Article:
In an interesting article about the Jewish holiday, Sukkot, which is a holiday that is agricultural in nature and marks the end of the harvest, we learn that Andy has created his own way of celebrating the holiday to stave off the effects of the severe drought in Southern California.

If you are not familiar with the Jewish holiday, Sukkot is an eight-day holiday. Throughout the week of Sukkot, meals are eaten in a sukkah (outdoor structure, pictured below) and the males sleep there, although the requirement is waived in case of rain. The sukkah is built before the holidays and disassembled afterwards. Every day, a blessing is recited over the lulav (frond of the date palm tree) and the Etrog (citron fruit).

sukkahThe sukkah walls can be constructed of any material (wood, canvas, aluminum siding, sheets). The walls can be freestanding or include the sides of a building or porch. The roof must be of organic material, known as s’chach, such as leafy tree overgrowth, schach mats or palm fronds. It is customary to decorate the interior of the sukkah with hanging decorations of special fruits and fronds.

Andy-Lipkis_cisternThis year, Andy, concerned about the severe California drought and its affect on agriculture, decided to forego building a sukkah and instead is helping others to build cisterns that will capture rain water that can be used for plant watering. If you would like to read the article, you will find the link here. TreePeople have also put together a guidance document for collecting rainwater and can be accessed here. To Andy, and all that celebrate the Jewish holidays, I wish you a Happy and Healthy New Year, and one that includes rain!

Reverend Canon Sally Bingham had an Audience with Pope Francis at the White House

images-1The Reverend Canon Sally Grover Bingham, an Episcopal priest and Canon for the Environment in the Diocese of California has been active in the environmental community for twenty-five years. She is the founder and president of The Regeneration Project, which is focused on its Interfaith Power & Light (IPL) campaign, a religious response to global warming. The IPL campaign includes a national network of over 14,000 congregations with affiliated programs in 39 states.

Reverend Canon Sally Bingham has brought widespread recognition to the link between faith and the environment, and as one of the first faith leaders to fully recognize global warming as a moral issue, she has mobilized thousands of religious people to put their faith into action through energy stewardship and advocacy. Reverend Canon Sally was part of the religious delegation that greeted Pope Francis at the White House on September 22 and believes that the Pope’s influence will raise the profile of the moral impetus for climate action.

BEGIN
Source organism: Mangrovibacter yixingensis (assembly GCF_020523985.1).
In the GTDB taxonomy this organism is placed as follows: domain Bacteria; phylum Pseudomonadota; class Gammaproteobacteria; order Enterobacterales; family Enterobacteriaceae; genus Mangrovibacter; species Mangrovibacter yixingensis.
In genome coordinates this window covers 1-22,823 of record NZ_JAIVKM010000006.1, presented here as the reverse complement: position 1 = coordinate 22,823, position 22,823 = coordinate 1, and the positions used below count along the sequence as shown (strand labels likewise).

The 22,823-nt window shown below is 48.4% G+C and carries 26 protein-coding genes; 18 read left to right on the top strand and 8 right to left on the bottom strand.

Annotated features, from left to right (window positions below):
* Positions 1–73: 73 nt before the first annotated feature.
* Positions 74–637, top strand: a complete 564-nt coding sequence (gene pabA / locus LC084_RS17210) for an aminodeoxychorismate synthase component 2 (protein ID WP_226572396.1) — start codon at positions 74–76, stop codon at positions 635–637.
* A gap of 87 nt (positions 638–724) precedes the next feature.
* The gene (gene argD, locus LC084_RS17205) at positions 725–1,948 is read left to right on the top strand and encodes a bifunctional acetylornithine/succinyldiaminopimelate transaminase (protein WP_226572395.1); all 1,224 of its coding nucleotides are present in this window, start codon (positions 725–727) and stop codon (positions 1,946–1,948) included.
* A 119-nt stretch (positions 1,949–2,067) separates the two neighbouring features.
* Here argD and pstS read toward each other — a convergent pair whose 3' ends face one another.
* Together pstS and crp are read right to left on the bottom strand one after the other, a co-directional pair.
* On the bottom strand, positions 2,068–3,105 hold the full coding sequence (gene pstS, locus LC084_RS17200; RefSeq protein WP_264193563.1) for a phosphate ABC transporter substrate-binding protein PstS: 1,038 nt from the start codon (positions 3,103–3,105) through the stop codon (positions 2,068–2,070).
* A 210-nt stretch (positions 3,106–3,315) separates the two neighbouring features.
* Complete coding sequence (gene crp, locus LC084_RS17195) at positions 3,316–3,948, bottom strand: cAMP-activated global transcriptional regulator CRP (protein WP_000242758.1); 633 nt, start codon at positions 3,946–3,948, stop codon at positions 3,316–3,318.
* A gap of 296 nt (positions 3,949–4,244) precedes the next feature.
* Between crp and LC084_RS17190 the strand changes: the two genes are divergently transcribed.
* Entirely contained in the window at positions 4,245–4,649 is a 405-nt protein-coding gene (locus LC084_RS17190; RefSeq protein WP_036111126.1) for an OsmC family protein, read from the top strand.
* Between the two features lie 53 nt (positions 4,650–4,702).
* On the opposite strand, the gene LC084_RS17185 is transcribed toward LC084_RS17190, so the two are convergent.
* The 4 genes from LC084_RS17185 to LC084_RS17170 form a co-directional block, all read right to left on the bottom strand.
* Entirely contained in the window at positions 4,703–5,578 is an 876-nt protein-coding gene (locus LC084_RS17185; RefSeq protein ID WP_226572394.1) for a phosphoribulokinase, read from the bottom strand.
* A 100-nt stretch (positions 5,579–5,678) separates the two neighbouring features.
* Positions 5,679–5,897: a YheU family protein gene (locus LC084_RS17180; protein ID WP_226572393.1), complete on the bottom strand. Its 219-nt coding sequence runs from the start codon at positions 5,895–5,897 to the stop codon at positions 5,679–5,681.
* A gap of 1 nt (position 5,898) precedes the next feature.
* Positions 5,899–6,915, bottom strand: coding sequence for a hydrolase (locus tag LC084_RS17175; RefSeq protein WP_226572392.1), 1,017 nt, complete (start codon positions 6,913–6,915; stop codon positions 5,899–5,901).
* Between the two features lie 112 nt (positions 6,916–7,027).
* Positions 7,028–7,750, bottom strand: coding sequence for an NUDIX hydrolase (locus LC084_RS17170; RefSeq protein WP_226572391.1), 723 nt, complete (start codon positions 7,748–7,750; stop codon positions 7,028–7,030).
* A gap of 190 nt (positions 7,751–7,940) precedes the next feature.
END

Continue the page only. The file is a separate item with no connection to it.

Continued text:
“The encyclical will affect business people because business people are often tied to religious traditions,” Bingham said  “If they are hearing their clergy — their priest, rabbi, imam — talk about moral responsibility from the pulpit, it is going to have an impact on them.”

We thank Reverend Sally for your deep passion and initiative in bringing awareness of climate change to faith-based groups!

Jodi Evans, Empowering for Peace and Civil Rights 

Code Pink: Women for Peace is a left-wing NGO that describes itself as a “grassroots peace and social justice movement working to end U.S.-funded wars and occupations, to challenge militarism globally, and to redirect our resources into health care, education, green jobs and other life-affirming activities.” It is primarily focused on anti-war issues, but has also taken positions on gun control, social justice, Palestinian statehood, green jobs and health care issues. The organization characterizes itself as women-initiated. It has regional offices in Los Angeles, San Francisco, New York City, and Washington, D.C., and many more chapters in the U.S. as well as several in other countries. With members wearing the group’s signature pink color, Code Pink has conducted marches, protests, and high-visibility publicity stunts in order to promote its goals.

Bolivian President Evo Morales invited Jody Evans, one of the founders of the activist group Code Pink, to an audience with Pope Francis. Evans couldn’t go, so she sent Felipe Sousa-Rodriguez in her place. Mr. Sousa-Rodriguez is both gay and, until recently, undocumented. This meeting with the Pope was another bit of info he received that may have framed Pope Francis’ recent remarks to Congress this September. We have linked a good read about Mr. Sousa-Rodrigues in the Daily Beast. Read this if you are interested in the activities of Code Pink or support gay and immigrant rights.

imagesJody and Code Pink have been fighting to empower women and girls in Afghanistan and against the cruelty directed towards women. has written an article about the plight of Afghan women and highlights stories of Muzgan, Tamana and Farkhunda. Here is an excerpt from the article, which can be accessed with this Huffington Post link:

Discussing the merits of the war is often framed within the context of toppling the brutal Taliban and freeing the country’s women. Barometers of this success include women officially regaining basic rights in education, employment and voting. CODEPINK has estimated that between 2003 and 2013, at least $1.5 billion was allocated  by the U.S. government’s various agencies for Afghan women and girls. This compares to the more than $1 trillion spent on the war in total, most of which went to the U.S. military and training of Afghanistan’s defense forces. Reconstruction projects claimed at least $110 billion.